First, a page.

A FINE TIME TO LEAVE ME by Terry Pringle

A FINE TIME TO LEAVE ME

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KIRKUS REVIEW

The title is catchy but altogether too plaintive for Pringle's engaging second novel--a love story that has little to do with leaving and a lot to do with Working Things Out. Chris Gray, a Baylor University student and part-time grocery clerk, falls for a cute blonde named Lori, who drops a soft-drink bottle on her foot in the supermarket. She's a rich girl who drives a red Cutlass with vanity plates and carries a key ring that says "Spoiled Rotten:" And spoiled she is, but, luckily, she has other compensations, not the least of which is an extremely passionate nature. Before long, Chris and Lori are passionately in love or, at least, in bed--they don't know there's a difference at first. After overcoming a few obstacles--such as Lori's mother's initial disapproval--they get married and settle down, ready to live passionately ever after. But, inevitably, real life intervenes. There are problems in the next few years: Lori's depression about her teaching job; Chris' forced abandonment of his dreams of world travel; Lori's obsessive redecorating; Chris' competition with his know-it-all brother. Finally, there's a real breakdown in communication. Lori leaves. Chris pursues. They get to work on Working Things Out. It's all "Can This Marriage Be Saved?" material and, handled differently, might have been strictly formula stuff. But Pringle (The Preacher's Boy, 1988) takes care to get below the surface of these characters--they're whole, quirky, and likable--and he's never condescending about their concerns. This is a novel about how marriage really works--sometimes it sizzles, sometimes it simmers--and Pringle makes it into something both subtler and richer than the usual domestic stew.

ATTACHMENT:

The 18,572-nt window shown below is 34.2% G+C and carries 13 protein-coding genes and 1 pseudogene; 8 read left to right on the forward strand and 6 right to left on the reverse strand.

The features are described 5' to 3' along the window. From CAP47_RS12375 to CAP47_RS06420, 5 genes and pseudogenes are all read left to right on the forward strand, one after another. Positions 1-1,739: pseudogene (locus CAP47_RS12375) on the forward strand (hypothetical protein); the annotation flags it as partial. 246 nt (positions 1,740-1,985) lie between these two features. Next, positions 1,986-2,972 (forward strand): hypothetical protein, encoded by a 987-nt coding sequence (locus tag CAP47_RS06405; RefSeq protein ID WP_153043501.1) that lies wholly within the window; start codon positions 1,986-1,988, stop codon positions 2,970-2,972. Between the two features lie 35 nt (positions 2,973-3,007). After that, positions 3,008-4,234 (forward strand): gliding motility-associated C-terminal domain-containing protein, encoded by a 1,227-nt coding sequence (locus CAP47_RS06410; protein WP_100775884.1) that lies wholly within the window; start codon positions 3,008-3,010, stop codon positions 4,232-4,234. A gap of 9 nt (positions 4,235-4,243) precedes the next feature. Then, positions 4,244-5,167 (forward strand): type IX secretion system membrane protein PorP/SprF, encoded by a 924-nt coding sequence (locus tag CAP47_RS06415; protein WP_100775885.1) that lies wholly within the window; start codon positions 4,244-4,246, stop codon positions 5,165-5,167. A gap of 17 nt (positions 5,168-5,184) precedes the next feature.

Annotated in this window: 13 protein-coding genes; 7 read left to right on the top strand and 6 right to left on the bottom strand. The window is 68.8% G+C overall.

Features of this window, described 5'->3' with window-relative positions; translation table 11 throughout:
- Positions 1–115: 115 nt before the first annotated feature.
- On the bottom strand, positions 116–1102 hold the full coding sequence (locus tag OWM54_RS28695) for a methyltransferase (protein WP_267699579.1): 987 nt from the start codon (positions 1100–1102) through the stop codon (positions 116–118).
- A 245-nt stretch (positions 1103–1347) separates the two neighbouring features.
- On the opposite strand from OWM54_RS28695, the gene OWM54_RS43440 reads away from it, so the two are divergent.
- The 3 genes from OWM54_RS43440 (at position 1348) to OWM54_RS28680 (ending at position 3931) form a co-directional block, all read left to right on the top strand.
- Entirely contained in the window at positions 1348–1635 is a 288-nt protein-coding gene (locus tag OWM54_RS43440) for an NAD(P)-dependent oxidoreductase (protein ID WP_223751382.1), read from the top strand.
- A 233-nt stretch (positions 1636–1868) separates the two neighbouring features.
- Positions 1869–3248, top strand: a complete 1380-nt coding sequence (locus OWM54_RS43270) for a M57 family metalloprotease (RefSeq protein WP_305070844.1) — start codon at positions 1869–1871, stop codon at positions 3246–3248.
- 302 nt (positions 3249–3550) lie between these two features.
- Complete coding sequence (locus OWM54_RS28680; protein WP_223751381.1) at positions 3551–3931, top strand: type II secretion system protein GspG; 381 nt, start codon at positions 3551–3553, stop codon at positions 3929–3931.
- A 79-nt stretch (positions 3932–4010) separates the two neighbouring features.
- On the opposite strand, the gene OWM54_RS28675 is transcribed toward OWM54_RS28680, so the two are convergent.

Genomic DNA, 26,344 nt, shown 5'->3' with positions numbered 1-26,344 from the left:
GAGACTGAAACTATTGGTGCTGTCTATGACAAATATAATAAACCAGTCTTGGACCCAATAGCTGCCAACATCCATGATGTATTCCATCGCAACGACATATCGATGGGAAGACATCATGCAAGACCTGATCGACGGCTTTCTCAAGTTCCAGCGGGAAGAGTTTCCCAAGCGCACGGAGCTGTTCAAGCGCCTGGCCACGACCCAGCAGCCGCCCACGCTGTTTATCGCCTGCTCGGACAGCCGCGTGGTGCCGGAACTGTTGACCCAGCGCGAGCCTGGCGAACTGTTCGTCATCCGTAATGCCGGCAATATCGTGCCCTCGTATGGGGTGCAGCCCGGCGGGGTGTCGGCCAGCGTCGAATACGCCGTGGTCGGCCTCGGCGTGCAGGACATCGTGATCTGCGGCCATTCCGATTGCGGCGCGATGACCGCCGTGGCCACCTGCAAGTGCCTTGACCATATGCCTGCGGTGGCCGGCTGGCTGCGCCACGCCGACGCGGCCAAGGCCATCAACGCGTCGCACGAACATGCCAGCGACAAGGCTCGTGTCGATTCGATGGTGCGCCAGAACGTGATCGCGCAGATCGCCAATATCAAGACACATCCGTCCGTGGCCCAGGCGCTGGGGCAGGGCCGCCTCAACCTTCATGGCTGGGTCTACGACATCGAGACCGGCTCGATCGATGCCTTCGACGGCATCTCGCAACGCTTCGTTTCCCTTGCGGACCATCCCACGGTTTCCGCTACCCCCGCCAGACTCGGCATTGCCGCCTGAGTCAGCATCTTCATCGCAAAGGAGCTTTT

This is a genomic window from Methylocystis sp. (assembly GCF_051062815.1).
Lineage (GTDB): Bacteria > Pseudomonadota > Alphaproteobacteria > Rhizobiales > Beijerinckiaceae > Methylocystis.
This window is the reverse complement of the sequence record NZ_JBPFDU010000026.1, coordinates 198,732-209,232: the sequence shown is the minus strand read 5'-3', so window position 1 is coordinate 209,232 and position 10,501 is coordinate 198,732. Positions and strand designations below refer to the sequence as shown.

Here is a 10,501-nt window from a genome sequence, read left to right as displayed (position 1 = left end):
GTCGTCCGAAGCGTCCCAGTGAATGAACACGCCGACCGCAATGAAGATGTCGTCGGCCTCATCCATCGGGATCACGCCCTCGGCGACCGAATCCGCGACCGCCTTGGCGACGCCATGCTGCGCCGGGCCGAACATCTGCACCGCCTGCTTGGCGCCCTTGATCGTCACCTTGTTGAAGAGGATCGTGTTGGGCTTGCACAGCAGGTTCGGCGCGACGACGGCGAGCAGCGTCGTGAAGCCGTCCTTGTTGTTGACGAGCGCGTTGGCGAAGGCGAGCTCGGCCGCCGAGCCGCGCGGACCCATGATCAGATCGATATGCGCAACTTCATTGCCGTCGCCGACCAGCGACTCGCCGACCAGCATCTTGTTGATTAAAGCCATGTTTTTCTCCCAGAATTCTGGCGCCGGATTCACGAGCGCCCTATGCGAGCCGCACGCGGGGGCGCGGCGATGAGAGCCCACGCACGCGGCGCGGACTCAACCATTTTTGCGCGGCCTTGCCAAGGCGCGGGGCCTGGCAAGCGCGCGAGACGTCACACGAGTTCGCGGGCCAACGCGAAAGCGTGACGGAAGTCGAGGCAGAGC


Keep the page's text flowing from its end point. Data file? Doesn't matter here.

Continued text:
Pub Date: March 9th, 1989
ISBN: 945575-16-5
Publisher: Algonquin
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